Credit ratings agency identifies the key factors that are contributing to market outlooks in the UK

The UK non-life company market, which excludes Lloyd’s and the London market, has a ‘worsening’ sector outlook compared to 2020, according to credit ratings agency Fitch Ratings.

Graham Coutts, the firm’s senior director and head of EMEA reinsurance, emphasised “that 2021 is likely to be less profitable than 2020” and “whilst there might be some frequency benefit in 2021, it won’t match the benefit that we saw in 2020”.

Coutts was speaking at Fitch Ratings’s ‘Ask the Analysts: UK Non-Life Insurance’ webinar on 27 January.

Outlining the financial lay of land for the UK market, he said: “In the UK non-life company market, our sector outlook is worsening.

“Looking at 2020, that was actually a fairly profitable year. Certain lines, particularly motor, benefitting from reduced claims frequency and that was really due to those various lockdowns and tier restrictions throughout the year.

“The starting point is that 2021 is likely to be less profitable than 2020, so we do expect that whilst there might be some frequency benefit in 2021, it won’t match the benefit that we saw in 2020. And that’s due firstly to the roll out of the vaccine – that should mean at some point an easing of lockdown restrictions and tier restrictions and then a return to activity levels similar to pre-pandemic, and that would also mean a return to pre-pandemic claims frequency.

“The speed that we can return to that level of normality remains an open question and one of the key downsides we see, any problem with the vaccine rollout or strains that become resistant to the vaccine, which could mean that we remain under social distancing and remote working conditions for even longer.”

Impacting the outlook

Aside from the Covid-19 pandemic, Coutts identified a number of other factors that are also influencing the companies market sector outlook.

He continued: “Firstly, there’s a high level of regulatory scrutiny and, in particular for the company market, the FCA’s new fair pricing rules. They’re likely to dent profitability and perhaps even alter distribution strategies.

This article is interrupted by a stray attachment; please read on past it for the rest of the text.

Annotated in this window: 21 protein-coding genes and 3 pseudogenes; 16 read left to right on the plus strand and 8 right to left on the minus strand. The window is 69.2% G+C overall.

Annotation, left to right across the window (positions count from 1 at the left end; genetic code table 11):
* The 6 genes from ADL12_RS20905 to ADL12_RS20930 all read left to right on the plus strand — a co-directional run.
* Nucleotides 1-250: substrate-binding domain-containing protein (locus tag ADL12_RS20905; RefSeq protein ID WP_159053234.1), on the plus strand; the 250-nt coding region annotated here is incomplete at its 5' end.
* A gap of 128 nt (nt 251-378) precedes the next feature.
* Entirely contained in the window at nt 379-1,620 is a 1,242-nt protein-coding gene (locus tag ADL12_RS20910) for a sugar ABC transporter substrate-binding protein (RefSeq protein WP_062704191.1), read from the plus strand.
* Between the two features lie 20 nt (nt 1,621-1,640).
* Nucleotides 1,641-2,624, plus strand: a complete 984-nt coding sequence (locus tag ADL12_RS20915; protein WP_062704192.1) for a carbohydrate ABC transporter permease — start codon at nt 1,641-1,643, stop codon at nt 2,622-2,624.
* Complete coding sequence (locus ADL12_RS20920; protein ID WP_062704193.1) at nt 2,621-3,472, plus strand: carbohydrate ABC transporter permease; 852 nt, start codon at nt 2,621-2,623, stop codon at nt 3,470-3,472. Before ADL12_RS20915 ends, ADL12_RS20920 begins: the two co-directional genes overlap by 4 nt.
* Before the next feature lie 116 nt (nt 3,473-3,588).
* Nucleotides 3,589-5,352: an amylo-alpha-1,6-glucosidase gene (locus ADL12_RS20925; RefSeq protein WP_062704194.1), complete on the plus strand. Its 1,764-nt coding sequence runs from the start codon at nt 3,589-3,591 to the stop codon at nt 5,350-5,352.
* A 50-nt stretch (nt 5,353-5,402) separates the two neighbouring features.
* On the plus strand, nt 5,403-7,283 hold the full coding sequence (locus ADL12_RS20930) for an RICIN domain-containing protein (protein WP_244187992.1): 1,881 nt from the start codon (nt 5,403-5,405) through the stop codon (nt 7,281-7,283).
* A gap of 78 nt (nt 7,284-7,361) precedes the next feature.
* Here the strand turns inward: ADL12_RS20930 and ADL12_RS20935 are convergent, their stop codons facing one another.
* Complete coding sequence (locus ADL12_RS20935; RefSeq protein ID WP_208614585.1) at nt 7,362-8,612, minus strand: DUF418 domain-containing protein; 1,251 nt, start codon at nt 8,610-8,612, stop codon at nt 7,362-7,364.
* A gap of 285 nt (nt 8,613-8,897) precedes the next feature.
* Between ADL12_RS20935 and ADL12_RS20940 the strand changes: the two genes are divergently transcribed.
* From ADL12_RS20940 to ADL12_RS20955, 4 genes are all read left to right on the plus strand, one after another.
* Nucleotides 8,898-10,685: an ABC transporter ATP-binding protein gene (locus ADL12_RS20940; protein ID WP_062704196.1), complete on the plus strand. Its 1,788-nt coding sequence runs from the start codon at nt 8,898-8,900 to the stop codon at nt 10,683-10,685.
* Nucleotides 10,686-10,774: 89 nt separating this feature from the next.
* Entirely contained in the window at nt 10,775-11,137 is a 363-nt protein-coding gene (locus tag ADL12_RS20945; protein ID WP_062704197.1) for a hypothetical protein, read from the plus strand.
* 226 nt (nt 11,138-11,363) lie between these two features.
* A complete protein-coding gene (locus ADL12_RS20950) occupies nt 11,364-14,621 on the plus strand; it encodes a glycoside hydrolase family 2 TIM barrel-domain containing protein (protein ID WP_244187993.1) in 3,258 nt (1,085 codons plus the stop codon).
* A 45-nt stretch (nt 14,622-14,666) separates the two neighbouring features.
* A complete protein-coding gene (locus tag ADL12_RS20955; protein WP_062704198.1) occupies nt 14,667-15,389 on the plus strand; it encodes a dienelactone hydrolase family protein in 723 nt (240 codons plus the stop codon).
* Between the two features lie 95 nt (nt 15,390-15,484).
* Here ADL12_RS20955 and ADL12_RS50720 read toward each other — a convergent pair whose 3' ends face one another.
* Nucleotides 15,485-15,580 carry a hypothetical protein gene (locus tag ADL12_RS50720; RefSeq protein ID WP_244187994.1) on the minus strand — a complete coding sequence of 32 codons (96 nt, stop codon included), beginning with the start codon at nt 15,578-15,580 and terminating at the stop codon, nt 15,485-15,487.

“On top of that, we have elevated claims inflation [and] price competition - all that puts substantial pressure on stability.

“We also have the low interest rate environment. Less of an issue for the non-life [sector] than it is for the life sector given the short duration of the portfolios, but nonetheless that low return on investments means that profitable underwriting remains the key focus for insurers.”

Coutts also touched on “soft pricing for both household and motor”.

He added: “2020 was quite a profitable year for insurers, so there’s limited scope for them to be raising prices dramatically like you’re seeing in the London market.

“We still feel there’s intense competition in the sector and strong capital levels as well, so given a strong year in 2020, I believe some insurers might want to be more aggressive with their strategy for 2021 to try and gain market share. That probably means that pricing will remain weak.”

London success story

On the other hand, Fitch Ratings calculated that the London market has an ‘improving’ sector outlook compared to 2020, said Ekaterina Ischenko, director of EMEA insurance at Fitch Ratings.

This is mainly driven by strong pricing and underwriting performance improvements, as well as the impact of Lloyd’s Blueprint Two plans, which will have a positive effect on cost efficiency.

The primary challenge in the London market remains the coronavirus pandemic, as the ultimate costs for Covid-19-related claims are still unknown. Ischenko described these losses as still being in the “development stage”, noting insurers Beazley and Hiscox as being affected.

She observed that pandemic-linked claims are mainly for business interruption or event cancellation – she predicted that event cancellation claims are likely to continue into 2021 and that there also might be an increase in third party liability claims, which typically take longer to materialise and settle.

Cyber risks

Ischenko additionally outlined a juxtaposition when it comes to cyber risks – organisations are increasingly seeing this as an essential product, however insurers are becoming more “cautious” about writing the cover.

She explained: “It is fair to expect that in [2020/2021] there will be more claims related to cyber as many companies move to remote working, which open [them] up to additional risks. We see the demand for cyber is increasing; many companies now see that as a much more important product for themselves.

“At the same time, insurers are probably even more cautious now than before about writing cyber, given its systemic nature.

“The main problem for cyber still remains – there is still not sufficient data for insurers to model cyber risk and to price it correctly. There have been some developments with market participants trying to organise a database, but I think it’s still very much in the development phase.”

Furthermore, Ischenko believes that broker consolidation in the insurance sector overall is “not great news”.